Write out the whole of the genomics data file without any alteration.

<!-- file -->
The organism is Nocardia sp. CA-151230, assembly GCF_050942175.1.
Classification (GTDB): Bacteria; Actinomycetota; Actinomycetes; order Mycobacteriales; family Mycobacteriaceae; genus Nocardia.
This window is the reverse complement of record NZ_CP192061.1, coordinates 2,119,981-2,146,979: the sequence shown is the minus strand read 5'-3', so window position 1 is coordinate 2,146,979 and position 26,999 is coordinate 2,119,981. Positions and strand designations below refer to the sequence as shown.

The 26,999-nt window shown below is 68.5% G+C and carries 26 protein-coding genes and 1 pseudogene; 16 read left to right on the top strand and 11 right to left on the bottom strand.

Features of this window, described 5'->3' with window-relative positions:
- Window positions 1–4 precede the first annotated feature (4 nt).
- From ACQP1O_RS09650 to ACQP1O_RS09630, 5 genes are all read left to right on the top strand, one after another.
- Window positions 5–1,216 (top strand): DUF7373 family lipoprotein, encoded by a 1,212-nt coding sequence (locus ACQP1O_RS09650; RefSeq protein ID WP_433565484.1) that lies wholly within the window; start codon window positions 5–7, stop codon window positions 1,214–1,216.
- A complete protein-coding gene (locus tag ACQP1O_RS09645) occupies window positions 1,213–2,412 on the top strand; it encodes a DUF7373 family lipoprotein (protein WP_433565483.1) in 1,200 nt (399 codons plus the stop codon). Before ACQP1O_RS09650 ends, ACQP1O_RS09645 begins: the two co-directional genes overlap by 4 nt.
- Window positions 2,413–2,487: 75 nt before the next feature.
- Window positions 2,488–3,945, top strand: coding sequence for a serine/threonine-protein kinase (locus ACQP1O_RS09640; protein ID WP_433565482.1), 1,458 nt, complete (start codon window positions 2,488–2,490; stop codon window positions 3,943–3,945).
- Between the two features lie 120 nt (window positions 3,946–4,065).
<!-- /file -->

The organism is Nocardia sp. CA-151230, assembly GCF_050942175.1.
Classification (GTDB): Bacteria; Actinomycetota; Actinomycetes; order Mycobacteriales; family Mycobacteriaceae; genus Nocardia.
This window is the reverse complement of record NZ_CP192061.1, coordinates 2,119,981-2,146,979: the sequence shown is the minus strand read 5'-3', so window position 1 is coordinate 2,146,979 and position 26,999 is coordinate 2,119,981. Positions and strand designations below refer to the sequence as shown.

The 26,999-nt window shown below is 68.5% G+C and carries 26 protein-coding genes and 1 pseudogene; 16 read left to right on the top strand and 11 right to left on the bottom strand.

Features of this window, described 5'->3' with window-relative positions:
- Window positions 1–4 precede the first annotated feature (4 nt).
- From ACQP1O_RS09650 to ACQP1O_RS09630, 5 genes are all read left to right on the top strand, one after another.
- Window positions 5–1,216 (top strand): DUF7373 family lipoprotein, encoded by a 1,212-nt coding sequence (locus ACQP1O_RS09650; RefSeq protein ID WP_433565484.1) that lies wholly within the window; start codon window positions 5–7, stop codon window positions 1,214–1,216.
- A complete protein-coding gene (locus tag ACQP1O_RS09645) occupies window positions 1,213–2,412 on the top strand; it encodes a DUF7373 family lipoprotein (protein WP_433565483.1) in 1,200 nt (399 codons plus the stop codon). Before ACQP1O_RS09650 ends, ACQP1O_RS09645 begins: the two co-directional genes overlap by 4 nt.
- Window positions 2,413–2,487: 75 nt before the next feature.
- Window positions 2,488–3,945, top strand: coding sequence for a serine/threonine-protein kinase (locus ACQP1O_RS09640; protein ID WP_433565482.1), 1,458 nt, complete (start codon window positions 2,488–2,490; stop codon window positions 3,943–3,945).
- Between the two features lie 120 nt (window positions 3,946–4,065).